"Five Dances" is a lovely low-budget independent film from director Alan Brown, which SFGN recently reviewed.

Now Alan Brown talks to SFGN about his beautiful coming-of-age film, which centers around Chip (Ryan Steele), a young gay man who comes out and finds first love as he searches for his footing in the dance world.

SFGN: You seem to know the dance world well. Are you or have you been a dancer?

Alan Brown: I'm an OK social dancer, but I've never been a professional dancer. I'm an enthusiastic dancegoer. My love of dance inspired the film. I included a small dance segment in my film "Super Heroes.” I really loved working with the dancers and that put the idea for "Five Dances" in my head.

SFGN: Is the film at all autobiographical, such as the coming out/first love storylines?

Brown: Not at all. It's a sweet, very romantic coming out story—don't we all wish we had that story? I was inspired to create the story by having the guys in my cast. They're really sweet guys, and the story was created for them.

SFGN: What about Chip's overbearing Mom?

Brown: My mom was very lovely and loving, but I have plenty of friends who have nightmarish moms. I just made the mom in the film up.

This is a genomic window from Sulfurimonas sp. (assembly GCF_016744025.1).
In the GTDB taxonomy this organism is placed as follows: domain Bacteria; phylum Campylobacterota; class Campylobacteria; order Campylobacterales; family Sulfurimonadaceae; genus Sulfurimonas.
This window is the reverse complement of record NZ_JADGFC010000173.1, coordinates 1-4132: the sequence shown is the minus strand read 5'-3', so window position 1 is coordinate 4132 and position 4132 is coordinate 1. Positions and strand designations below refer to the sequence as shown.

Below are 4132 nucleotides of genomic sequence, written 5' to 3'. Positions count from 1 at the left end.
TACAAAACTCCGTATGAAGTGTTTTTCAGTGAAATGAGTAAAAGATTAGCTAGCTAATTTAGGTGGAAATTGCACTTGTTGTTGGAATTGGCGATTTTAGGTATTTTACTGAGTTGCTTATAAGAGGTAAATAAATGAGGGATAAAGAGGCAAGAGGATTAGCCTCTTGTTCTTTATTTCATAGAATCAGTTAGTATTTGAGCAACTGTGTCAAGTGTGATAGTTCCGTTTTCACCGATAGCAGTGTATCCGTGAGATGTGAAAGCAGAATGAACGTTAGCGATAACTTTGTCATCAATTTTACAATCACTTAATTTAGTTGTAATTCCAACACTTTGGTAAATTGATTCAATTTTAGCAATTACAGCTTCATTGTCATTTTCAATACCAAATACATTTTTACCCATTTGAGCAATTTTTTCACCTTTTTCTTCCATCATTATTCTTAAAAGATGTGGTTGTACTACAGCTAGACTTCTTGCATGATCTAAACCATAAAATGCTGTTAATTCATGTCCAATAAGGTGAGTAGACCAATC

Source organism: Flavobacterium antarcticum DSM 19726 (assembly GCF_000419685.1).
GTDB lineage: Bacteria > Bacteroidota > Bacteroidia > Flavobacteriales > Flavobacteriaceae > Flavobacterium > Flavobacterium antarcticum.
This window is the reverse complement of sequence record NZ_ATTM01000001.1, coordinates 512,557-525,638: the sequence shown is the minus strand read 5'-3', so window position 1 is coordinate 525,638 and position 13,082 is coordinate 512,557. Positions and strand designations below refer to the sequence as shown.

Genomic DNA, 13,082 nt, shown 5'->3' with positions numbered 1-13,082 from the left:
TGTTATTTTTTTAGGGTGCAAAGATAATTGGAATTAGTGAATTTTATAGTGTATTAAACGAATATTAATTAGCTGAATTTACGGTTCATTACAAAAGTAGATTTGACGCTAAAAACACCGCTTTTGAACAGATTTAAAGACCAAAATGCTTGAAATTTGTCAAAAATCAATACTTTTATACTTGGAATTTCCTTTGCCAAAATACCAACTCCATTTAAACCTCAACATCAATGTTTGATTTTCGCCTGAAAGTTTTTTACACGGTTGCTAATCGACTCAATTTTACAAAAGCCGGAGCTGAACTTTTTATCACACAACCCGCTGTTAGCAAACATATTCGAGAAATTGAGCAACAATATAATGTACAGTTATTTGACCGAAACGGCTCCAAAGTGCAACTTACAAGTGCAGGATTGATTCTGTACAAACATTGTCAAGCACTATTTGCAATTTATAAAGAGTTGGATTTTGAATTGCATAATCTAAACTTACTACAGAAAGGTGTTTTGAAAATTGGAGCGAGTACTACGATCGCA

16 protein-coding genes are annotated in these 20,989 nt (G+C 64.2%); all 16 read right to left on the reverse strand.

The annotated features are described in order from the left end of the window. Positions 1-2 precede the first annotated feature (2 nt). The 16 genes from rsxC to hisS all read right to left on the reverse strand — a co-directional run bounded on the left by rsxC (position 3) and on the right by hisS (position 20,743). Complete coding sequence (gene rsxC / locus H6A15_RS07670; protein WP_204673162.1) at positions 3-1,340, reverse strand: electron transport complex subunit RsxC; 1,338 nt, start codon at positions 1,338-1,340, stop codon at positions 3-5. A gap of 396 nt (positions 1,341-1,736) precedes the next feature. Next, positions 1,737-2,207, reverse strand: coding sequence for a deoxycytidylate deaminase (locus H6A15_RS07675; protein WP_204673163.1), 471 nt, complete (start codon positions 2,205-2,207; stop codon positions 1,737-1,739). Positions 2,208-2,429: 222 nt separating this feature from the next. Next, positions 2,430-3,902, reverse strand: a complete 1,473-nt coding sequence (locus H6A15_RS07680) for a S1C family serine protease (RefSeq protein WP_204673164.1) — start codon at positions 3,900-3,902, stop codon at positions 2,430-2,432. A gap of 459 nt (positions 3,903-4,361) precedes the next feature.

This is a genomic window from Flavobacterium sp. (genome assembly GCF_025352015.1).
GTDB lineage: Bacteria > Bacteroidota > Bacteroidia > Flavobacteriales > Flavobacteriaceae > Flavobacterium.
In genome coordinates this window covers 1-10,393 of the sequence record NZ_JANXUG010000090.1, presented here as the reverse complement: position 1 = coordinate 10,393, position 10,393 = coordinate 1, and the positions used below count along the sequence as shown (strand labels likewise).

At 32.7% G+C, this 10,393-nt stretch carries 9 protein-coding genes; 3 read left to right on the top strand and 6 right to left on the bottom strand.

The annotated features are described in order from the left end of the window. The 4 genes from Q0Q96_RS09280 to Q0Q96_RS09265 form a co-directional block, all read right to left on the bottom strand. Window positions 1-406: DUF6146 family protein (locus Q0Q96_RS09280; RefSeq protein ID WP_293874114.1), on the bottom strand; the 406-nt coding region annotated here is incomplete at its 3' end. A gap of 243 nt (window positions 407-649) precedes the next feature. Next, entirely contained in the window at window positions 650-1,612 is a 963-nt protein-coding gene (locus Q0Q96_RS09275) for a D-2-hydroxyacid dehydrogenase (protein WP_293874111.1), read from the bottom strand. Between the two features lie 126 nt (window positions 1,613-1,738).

SFGN: Do you mind if we ask whether or not you're gay?

Brown: I'm a gay filmmaker. It's important to deal with gay film subjects because there's not enough of them out there. It's important to have positive gay love stories. Older gay men have told me they wished they had these when they were younger.

SFGN: It was interesting, and strange, in the film, to see the dancers rehearsing to silence. I think most audience members expect to see dancers moving to music.

Brown: Our choreographer created the pieces to silence, which is very frequent in contemporary dance. Rehearsals are usually done in silence so the choreographer can talk to people and go into-explain-things. "Five Dances" is a peek into the reality of the dance world.

SFGN: How difficult can it be to market a low-budget niche audience film?

Brown: I don't directly deal with marketing. When I make my films I know they have a limited and specific audience. Financing is the most difficult aspect of it; I would make many more movies if the financing were easier. My films don't require much money, and I'm lucky to be in New York City. There's a great talent pool willing to work for little money. If you're going to sign on for my films you do it because you actually like the process of it; the creative process is very satisfying.

SFGN: How has the film done?

Brown: It's done well. It's played overseas in Europe and Asia and won prizes. For a tiny little film I'm very gratified. It makes me particularly happy because the dancers worked so hard. I can give back to them.

"Five Dances" is now on DVD.